By Matt Mueller Culture Editor Published Apr 06, 2023 at 6:56 AM

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Every town, city or neighborhood has a place that you drive past day after day and think: What’s that place’s deal? It’s a spot that you’ve driven past and easily recognize but somehow have never actually entered. A deep-rooted community mainstay yet never a regular topic pushing for attention, simultaneously essential and invisible like oxygen. You’d be shocked to see such an everyday staple close, but also – with the constantly changing times, expectations and clientele – shocked that such a trend-defiant relic is still open. 

Everywhere has that spot – and for me, growing up in Hales Corners, that was Annie’s Place. And apparently I’m not alone.

“Everybody when they come in here for the first time, everyone says, ‘I drive by and I never stop in here.’ And then they do, and they say it’s like being up north,” said Scott Lessmann, a Annie’s Place customer since its opening in the '80s and an occasional bartender for more than two decades.

Found at 10432 W. Forest Home Ave., the timeless tavern isn’t hard to find, located on one of the village’s main drags tucked between Clifford’s – home to one of the area’s most famous fish fries – and a popular grocery store plus down the street from all sorts of local hangouts and essentials. Prime placement, however, can be a blessing and a curse. Annie’s always seemed the place you’d see along the way to your destination, rarely the destination. 

So … what’s that place’s deal? 

After decades of asking that question, it was my turn to solve this tan, time-tested mystery sitting in plain sight for myself. And it turns out Annie’s Place’s deal is that it’s delightful, a deeply frill-free but also deeply friendly neighborhood tap and hangout that earns the “Cheers” theme song references it inevitably inspires. Annie’s is indeed the kind of place where everybody knows everybody’s name and has a story to tell – and if you don’t, you soon will on both accords.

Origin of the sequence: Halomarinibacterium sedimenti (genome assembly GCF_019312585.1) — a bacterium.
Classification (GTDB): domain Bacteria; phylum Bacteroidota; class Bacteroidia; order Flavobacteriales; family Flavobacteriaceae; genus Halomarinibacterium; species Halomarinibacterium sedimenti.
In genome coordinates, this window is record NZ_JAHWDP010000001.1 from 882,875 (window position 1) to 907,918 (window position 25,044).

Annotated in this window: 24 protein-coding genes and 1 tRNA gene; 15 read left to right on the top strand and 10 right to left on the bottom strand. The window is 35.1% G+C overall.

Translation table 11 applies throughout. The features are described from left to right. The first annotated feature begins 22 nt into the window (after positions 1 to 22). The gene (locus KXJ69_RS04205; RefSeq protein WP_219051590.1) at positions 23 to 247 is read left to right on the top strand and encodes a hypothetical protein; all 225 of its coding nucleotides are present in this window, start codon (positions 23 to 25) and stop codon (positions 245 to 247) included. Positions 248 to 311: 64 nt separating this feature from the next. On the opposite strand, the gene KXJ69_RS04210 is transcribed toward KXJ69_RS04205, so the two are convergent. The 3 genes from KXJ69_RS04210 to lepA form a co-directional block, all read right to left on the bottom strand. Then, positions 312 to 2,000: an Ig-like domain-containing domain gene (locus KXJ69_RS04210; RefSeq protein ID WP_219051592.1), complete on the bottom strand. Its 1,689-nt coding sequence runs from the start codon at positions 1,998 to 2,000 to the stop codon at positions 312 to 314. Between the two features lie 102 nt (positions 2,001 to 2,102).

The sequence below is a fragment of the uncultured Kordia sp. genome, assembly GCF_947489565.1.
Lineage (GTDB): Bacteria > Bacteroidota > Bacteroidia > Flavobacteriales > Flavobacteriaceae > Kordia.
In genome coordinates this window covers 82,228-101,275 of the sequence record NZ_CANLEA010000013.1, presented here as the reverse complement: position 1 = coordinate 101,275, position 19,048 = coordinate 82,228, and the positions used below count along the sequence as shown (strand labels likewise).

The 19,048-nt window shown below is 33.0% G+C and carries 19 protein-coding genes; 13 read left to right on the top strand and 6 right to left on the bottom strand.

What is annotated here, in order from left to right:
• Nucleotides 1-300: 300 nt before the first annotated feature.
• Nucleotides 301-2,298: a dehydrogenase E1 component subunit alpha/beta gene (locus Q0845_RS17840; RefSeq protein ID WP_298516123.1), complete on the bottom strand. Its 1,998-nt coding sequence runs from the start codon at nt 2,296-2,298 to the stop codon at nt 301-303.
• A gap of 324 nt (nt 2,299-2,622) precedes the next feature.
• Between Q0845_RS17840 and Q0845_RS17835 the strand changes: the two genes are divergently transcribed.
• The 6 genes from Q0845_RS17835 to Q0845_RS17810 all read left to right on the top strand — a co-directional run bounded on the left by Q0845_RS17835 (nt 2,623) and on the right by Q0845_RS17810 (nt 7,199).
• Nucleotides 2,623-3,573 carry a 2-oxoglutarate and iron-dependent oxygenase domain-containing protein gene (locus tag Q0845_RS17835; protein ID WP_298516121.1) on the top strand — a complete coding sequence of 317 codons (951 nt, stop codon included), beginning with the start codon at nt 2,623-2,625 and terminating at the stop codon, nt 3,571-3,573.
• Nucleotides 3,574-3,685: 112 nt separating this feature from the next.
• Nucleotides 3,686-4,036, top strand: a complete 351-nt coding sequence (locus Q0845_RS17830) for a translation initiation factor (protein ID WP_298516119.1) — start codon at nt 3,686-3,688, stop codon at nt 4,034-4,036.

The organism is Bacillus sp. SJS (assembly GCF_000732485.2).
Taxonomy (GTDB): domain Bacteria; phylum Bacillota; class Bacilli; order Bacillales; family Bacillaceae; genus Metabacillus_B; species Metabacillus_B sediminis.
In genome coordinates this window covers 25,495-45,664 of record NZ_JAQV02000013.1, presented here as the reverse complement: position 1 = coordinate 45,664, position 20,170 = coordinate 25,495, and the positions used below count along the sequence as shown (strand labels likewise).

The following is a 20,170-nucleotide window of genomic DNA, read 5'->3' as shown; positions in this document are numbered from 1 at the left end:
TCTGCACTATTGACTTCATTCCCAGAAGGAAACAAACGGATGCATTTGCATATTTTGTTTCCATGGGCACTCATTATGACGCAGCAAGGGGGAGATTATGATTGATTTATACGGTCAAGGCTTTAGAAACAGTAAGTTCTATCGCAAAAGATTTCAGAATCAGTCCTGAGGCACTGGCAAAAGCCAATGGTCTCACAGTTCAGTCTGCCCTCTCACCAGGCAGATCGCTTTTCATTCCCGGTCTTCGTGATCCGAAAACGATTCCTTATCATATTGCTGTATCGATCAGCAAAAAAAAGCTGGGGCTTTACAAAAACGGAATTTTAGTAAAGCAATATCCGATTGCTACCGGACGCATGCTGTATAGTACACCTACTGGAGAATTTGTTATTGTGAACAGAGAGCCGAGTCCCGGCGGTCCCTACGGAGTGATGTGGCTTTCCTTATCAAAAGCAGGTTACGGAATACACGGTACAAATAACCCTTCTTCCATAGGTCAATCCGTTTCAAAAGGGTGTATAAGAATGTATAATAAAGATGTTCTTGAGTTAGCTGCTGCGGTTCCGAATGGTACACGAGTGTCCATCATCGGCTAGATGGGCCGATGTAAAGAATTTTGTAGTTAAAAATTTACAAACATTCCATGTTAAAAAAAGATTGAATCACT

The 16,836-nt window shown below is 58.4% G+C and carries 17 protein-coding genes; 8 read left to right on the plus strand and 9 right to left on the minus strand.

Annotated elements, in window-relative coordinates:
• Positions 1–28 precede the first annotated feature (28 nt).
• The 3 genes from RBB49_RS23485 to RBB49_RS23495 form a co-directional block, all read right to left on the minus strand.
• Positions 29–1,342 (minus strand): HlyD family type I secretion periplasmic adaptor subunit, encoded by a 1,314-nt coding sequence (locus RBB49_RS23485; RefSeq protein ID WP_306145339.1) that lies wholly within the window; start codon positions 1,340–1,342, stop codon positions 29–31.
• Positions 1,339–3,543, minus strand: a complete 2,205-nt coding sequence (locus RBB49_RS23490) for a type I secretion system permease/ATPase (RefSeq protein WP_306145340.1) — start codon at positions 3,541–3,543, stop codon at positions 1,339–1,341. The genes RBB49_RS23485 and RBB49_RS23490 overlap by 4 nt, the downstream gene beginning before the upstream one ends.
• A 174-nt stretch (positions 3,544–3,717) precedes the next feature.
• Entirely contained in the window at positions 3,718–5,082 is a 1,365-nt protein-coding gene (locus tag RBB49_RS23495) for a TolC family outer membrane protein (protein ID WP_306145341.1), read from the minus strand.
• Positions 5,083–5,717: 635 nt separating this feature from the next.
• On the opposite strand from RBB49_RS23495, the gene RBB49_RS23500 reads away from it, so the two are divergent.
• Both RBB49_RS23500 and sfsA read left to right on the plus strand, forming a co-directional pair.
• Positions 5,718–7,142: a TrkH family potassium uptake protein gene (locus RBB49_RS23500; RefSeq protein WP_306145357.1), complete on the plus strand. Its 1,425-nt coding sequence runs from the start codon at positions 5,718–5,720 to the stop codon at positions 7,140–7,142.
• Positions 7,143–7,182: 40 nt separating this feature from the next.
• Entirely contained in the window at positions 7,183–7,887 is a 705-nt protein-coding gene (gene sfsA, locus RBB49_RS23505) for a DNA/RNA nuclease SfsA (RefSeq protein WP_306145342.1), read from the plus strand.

Annie's PlaceX

A sign out front of Annie’s Place, just to the right of the front door, briefly tells the history of the building, putting its foundation down all the way back in 1900 and placing it alongside The Bosch Tavern among historic Hales Corners landmarks going back to the village’s origins. Throughout the years, the spot mostly served as a tavern and pitstop – and, if you believe the regulars, a brothel in its earliest days with the help of a sneaky back stairwell. However, it didn’t become Annie’s Place until 1988 when the titular Annie Callahan took over the tavern.  

"My mother lived in Kenosha at the time and moved down here by herself and started the business by herself 35 years ago,” said Patrick Callahan, Annie’s son and the spot’s regular bartender. “My cousin found the place cheap and for sale, and she bought it, fixed it up and been in business ever since.”

“Annie was just always really good to us, so we always just kept coming back,” said longtime customer Tony Riva. 

The regulars joke Annie’s Place hasn’t changed much since then – and indeed, the watering hole is low on flash or finesse but high on classic neighborhood dive character. A side room is packed with bar games – popular with many of the regular patrons – while lights, local sports gear and bar signs old and less old charmingly clutter most of the walls alongside some holiday décor. A number of Little Orphan Annie references can be found peppered around the space as well, in homage to the bar’s now 82-year-old owner – whose photo cutout can be found smilingly flashing a one-finger salute in the window. 

"She's like everybody's mother. She's like the community mother," added Paul Wnuczek, a 15-year regular of Annie's Place. 

Annie's PlaceX
Annie's PlaceX